Dad warned if he uses drugs, he’ll lose parental rights
District Judge Dave Gamble warned a 34-year-old South Lake Tahoe man he would lose parental rights to his infant daughter if he keeps using marijuana and methamphetamine.
“While everyone is working toward reunification, you go smoke marijuana,” Gamble said to Christopher S. Qualls. “I can’t remember when I was angrier.”
Sentencing was delayed until Tuesday when Qualls failed to participate in a mandated parole and probation pre-sentence investigation and tested positive for marijuana while out of custody.
Gamble ordered Qualls jailed until the sentencing.
He sentenced Qualls to a suspended 4-year term in Nevada State Prison and placed him on three years probation.
Qualls must successfully complete Western Regional Drug Court in order to regain custody of the baby.
“You test positive one time for alcohol or controlled substances – one time – I’m ordering the drug court to inform me, and I’m sending you to prison. I will immediately order the district attorney to file termination of parental rights. Your rights are going to be terminated,” Gamble said.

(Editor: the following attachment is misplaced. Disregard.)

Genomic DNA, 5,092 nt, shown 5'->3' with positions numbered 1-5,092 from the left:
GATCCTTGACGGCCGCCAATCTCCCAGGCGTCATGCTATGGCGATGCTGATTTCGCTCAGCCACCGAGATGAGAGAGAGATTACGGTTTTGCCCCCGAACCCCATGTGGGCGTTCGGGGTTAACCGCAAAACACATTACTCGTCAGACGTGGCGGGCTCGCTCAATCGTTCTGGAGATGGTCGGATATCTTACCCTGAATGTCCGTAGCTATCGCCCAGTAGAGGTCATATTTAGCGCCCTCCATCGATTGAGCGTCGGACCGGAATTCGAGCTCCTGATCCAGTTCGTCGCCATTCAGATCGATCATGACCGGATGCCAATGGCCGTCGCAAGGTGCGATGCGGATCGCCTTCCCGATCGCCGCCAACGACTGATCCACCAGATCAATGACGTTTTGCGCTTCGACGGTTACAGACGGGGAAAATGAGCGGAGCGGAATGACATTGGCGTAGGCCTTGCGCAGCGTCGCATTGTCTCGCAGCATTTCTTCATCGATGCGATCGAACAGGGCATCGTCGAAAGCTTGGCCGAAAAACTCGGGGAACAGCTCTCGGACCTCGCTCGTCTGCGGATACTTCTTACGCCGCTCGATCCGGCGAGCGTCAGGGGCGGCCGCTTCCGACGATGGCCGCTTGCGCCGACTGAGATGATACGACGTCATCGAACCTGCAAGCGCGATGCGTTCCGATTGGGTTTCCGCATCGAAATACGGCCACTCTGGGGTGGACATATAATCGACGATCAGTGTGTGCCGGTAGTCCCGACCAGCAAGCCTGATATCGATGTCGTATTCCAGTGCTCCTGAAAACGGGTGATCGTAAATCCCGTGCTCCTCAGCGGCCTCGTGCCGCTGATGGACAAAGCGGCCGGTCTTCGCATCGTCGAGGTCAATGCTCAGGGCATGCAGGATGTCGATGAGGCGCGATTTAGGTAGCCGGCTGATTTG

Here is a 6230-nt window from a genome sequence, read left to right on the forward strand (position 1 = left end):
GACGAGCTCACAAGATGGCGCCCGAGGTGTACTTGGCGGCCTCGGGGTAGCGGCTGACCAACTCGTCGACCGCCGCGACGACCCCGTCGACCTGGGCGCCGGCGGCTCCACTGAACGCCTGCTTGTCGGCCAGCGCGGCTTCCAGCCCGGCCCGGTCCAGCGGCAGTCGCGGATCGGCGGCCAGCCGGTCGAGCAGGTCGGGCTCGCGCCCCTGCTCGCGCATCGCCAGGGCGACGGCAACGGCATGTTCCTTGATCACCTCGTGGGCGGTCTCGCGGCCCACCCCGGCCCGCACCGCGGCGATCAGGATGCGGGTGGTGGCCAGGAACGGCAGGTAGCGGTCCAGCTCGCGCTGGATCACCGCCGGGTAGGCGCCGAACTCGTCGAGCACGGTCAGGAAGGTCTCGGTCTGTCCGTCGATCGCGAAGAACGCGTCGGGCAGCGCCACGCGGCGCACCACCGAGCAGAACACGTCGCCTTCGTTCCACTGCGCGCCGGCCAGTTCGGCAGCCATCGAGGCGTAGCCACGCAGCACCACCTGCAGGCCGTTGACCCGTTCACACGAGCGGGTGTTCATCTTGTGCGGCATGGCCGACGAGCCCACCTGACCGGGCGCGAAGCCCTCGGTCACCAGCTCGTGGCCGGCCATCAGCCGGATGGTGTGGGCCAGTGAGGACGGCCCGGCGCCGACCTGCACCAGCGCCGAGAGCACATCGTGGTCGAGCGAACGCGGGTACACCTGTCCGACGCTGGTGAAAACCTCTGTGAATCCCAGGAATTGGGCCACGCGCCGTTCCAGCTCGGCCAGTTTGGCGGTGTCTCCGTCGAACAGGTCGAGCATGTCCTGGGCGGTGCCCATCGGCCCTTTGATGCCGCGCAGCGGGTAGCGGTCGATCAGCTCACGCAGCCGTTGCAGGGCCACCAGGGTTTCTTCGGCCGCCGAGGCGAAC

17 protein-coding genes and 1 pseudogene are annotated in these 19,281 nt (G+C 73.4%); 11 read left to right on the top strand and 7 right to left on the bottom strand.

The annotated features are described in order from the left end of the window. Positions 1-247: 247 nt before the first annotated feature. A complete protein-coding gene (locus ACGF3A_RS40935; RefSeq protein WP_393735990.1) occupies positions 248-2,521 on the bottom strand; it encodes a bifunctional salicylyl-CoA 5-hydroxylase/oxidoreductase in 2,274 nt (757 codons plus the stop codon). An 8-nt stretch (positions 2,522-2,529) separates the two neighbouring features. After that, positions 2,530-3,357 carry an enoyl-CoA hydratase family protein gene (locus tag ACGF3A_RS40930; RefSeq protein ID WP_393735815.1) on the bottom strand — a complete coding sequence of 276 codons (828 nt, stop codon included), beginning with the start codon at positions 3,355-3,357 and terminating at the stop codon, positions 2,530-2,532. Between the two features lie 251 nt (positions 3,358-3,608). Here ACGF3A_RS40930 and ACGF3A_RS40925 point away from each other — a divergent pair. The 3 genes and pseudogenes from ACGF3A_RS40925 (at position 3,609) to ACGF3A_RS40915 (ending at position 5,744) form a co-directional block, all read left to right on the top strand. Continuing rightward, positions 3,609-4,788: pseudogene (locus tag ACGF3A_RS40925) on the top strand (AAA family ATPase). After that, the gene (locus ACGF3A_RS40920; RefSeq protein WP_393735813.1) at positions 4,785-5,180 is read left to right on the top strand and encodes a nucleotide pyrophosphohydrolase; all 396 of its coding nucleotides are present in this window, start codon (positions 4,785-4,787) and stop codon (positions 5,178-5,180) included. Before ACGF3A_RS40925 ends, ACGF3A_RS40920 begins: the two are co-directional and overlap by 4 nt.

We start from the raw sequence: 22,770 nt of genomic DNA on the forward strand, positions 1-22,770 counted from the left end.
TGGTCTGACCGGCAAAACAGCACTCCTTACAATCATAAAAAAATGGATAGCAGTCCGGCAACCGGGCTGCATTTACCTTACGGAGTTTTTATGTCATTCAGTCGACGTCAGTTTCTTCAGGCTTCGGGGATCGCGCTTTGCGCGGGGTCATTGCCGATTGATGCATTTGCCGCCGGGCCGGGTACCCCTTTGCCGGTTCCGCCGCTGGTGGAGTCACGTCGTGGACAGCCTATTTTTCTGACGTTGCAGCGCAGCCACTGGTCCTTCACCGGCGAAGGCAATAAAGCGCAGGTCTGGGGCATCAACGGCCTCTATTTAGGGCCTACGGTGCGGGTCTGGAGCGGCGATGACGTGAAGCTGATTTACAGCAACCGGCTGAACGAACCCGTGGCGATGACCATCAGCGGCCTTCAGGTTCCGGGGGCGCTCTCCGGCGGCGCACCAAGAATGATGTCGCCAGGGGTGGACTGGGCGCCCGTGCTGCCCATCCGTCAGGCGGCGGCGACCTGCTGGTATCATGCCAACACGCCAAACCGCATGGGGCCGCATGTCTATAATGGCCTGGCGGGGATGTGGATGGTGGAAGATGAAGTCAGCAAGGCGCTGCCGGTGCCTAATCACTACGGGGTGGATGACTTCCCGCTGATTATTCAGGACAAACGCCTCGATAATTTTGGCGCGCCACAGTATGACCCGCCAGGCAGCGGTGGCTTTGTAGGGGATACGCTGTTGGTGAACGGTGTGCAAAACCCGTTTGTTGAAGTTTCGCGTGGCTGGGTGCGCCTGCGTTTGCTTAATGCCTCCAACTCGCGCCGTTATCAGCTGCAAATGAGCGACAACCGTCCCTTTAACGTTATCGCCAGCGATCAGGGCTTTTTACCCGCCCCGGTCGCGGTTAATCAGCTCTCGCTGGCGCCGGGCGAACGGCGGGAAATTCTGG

“This is not a guardianship with your mother. Your daughter will be adopted,” Gamble said.
In addition to the criminal charges, Gamble is hearing the custody case involving the baby who is in the care of Child Protective Services.
“I don’t know how anybody can be a drug addict and a father. I am not going to have her (the child) raised by a drug-abusing, alcohol-abusing father because I am in charge of her now,” Gamble said.
Qualls pleaded guilty in August to being under the influence of a controlled substance, methamphetamine.
He was arrested Aug. 6 at the Tahoe Shores Mobile Home Park after neighbors reported hearing a screaming infant.
Deputies found Qualls’ baby daughter lying on a blanket in the residence that they said was in disarray.
According to reports, Qualls admitted injecting methamphetamine and said he traveled from Fresno from Reno on Amtrak with the baby the day before his arrest.
He told officers he had an argument with his girlfriend and threw items around the mobile home, but did not hurt the baby.
A deputy said although there were diapers and formula for the baby in the residence, he believed the infant was in “an environment of substantial danger” because of Qualls’ condition.
Qualls’ lawyer, Kris Brown, said her client had two years of sobriety, but started using drugs again.
“I’ve never been so horrified at my actions,” Qualls said. “I am committed to standing up for what is right. I want a chance to prove I can set right what I’ve done wrong.”
Qualls is subject to unannounced search and seizure and chemical testing.
“There should be no time you are not in treatment, drug court or aftercare,” Gamble said.
Referring to Qualls’ criminal record, Gamble said, “Five felonies is grotesque for a person your age or anybody’s age who all of a sudden decides he wants to be a daddy.”